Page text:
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  • Fifty years ago, Hunter Thompson blazed a trail across South America that I'm currently following. Seven years ago yesterday, he shot himself in his home outside of Aspen. I remember feeling the irrational regret that often fills me at the death of authors, artists, politicians, and others I look up to — like maybe I should have gotten in touch, should have written a letter or something. Maybe just said thank you and asked whatever questions were on my mind. I don't believe in the doctrine of untouchability when it comes to public figures. I like to try and engage with people I admire, to try and form relationships, however tangential. I guess that's what I'm doing with Thompson right now, here in South America.

    At the moment, I'm stuck in Quito. An appointment I'd tried to set up with the American consulate in Guayaquil fell through last week, and they instead directed me to the embassy here. Lucky for me, I was already in town. Unlucky for me, Quito has been celebrating Carnaval for something like five days now, and the embassy observes President's Day on top of it. The multi-day holiday break has left me high and dry. I can't leave town until I can set up a meeting; I can't set up a meeting until work resumes in the Ecuadorian capital.

    Ironically enough, Thompson had the same troubles in Guayaquil. "...[W]e just finished a five-day lull having to do with Ecuadorian history," he writes in one letter, later published by the Observer. "These holidays are maddening: every time you turn around they are rolling down the store fronts and locking the offices."

    The streets of Old Town have been quiet this week, the store fronts indeed rolled down. So yesterday I took a walk through Parque La Carolina in the business district for a look what the city's 2.7 million people are up to on their days off. Quito has some of the nicest public parks of any city I've visited. Parque La Carolina is a 165-acre showroom for the vast infrastructure of fun, the kind of place that urban planners fantasize about. The playgrounds are immense, complete with merry-go-rounds, a small Ferris wheel, a spinning gyroscope ride, and every imaginable variation on the jungle gym. Armies of vendors sold ice cream, chorizo, ceviche, and pastries. Teenagers in paddleboats sucked face shamelessly. Ecuadorians love volleyball, and dozens of teams were playing over raggedy-looking nets, high sets of monkey bars, and ropes tied between trees. Families attacked each other mercilessly with bottles of messy spray foam called carioca, a Carnaval tradition. Needless to say, there were no fewer than 10,000 fútbol games, raging across every open patch of dirt, concrete, and grass.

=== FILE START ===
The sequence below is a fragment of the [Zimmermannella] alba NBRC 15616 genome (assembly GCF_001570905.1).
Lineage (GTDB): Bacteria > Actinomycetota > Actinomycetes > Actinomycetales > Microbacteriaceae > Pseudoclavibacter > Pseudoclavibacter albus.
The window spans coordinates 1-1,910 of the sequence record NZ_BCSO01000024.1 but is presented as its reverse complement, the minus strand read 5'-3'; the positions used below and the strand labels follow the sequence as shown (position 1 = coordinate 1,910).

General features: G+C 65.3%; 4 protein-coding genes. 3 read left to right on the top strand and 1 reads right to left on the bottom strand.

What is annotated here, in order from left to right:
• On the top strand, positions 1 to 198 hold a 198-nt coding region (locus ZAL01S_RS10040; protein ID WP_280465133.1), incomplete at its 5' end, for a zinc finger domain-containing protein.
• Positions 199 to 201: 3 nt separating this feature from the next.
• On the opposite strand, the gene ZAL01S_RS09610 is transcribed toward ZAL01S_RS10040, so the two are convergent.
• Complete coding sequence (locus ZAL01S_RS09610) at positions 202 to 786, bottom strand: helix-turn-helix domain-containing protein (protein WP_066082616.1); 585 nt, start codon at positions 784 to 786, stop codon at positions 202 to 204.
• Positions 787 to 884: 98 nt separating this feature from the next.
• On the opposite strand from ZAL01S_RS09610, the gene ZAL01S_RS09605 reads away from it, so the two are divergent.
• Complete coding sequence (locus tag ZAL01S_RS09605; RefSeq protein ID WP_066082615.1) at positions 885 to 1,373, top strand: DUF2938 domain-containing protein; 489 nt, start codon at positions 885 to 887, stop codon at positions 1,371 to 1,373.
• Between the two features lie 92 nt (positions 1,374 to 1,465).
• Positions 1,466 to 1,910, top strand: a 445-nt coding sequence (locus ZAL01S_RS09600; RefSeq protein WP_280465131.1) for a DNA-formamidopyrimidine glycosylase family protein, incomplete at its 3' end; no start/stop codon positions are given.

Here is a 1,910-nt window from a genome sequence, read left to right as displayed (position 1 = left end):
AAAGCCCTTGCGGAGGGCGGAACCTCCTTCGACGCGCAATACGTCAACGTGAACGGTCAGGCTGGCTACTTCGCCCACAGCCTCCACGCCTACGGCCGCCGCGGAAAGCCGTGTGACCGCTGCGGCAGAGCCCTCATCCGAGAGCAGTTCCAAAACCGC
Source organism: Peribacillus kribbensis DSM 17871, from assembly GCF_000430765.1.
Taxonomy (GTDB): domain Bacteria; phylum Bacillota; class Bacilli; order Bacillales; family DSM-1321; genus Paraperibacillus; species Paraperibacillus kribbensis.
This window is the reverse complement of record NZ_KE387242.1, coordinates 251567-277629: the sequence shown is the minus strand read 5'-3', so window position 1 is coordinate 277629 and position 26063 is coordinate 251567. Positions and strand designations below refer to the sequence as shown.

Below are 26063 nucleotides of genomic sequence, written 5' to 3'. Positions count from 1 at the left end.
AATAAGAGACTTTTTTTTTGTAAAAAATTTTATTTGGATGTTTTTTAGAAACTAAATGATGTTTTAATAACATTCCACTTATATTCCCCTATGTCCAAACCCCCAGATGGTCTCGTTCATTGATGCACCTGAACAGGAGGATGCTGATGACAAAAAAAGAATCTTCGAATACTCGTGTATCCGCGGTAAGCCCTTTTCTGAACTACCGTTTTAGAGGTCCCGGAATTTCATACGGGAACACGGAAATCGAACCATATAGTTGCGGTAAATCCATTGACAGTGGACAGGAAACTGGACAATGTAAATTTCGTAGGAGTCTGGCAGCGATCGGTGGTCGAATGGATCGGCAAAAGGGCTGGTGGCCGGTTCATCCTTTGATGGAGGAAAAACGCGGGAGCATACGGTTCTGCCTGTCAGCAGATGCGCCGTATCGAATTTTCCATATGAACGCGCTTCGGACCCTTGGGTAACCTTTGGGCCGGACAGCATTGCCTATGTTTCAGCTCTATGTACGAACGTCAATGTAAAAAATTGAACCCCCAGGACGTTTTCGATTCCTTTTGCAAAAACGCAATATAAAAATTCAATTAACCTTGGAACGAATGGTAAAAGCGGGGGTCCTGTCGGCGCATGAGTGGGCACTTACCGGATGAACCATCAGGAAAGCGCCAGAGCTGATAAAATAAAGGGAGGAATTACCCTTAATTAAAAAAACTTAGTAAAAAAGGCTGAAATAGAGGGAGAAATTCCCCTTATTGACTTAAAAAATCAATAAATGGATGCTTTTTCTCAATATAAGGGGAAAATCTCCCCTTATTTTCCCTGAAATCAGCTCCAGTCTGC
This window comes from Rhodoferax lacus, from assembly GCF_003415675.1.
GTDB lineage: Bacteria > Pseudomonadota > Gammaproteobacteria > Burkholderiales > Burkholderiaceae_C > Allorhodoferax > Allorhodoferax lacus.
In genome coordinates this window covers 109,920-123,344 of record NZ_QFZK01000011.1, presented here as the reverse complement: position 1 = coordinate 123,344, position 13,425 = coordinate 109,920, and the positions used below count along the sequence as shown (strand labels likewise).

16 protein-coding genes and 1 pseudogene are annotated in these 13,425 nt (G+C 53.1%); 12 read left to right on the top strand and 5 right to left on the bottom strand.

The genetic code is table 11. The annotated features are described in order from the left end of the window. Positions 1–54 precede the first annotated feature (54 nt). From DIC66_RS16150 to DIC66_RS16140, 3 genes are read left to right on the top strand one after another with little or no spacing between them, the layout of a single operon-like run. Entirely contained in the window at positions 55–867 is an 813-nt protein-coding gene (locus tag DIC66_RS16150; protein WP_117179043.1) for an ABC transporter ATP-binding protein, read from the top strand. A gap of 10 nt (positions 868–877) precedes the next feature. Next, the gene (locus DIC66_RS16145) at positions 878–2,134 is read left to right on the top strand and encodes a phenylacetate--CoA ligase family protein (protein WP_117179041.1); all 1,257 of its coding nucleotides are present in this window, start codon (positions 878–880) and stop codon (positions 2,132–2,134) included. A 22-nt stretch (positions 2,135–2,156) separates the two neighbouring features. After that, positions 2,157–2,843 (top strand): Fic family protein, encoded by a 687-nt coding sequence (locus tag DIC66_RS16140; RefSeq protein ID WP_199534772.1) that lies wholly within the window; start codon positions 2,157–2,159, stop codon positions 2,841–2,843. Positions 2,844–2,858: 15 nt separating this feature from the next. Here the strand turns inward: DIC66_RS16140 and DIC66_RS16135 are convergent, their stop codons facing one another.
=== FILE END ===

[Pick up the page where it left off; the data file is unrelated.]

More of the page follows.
But the graffitied airplane was really the pièce de résistance. The stairs and slides (along with the killer paint job) seem to indicate that this is an official playground component. Still, the fact that it can only be accessed by crawling through a small tear in the surrounding chain-link fence suggests that there's more to the story. The plane was swarming with kids and teenagers — climbing on the wings, hanging out the windows, walking across the fuselage. It's a lawsuit waiting to happen in the US, but the quiteño moms just looked on placidly from the ground, staring up like helpless stewardesses during some bizarre passenger rebellion.

    I had woken up grumpy about my situation with the embassy, but a few hours walking through the park put me firmly in the Carnaval spirit. I gave in at night and walked down to the hang-out district for a beer. When I came home, I was covered in carioca foam.

    To keep up with new stories from the Hunter S. Thompson Trail in South America, follow me on Twitter.
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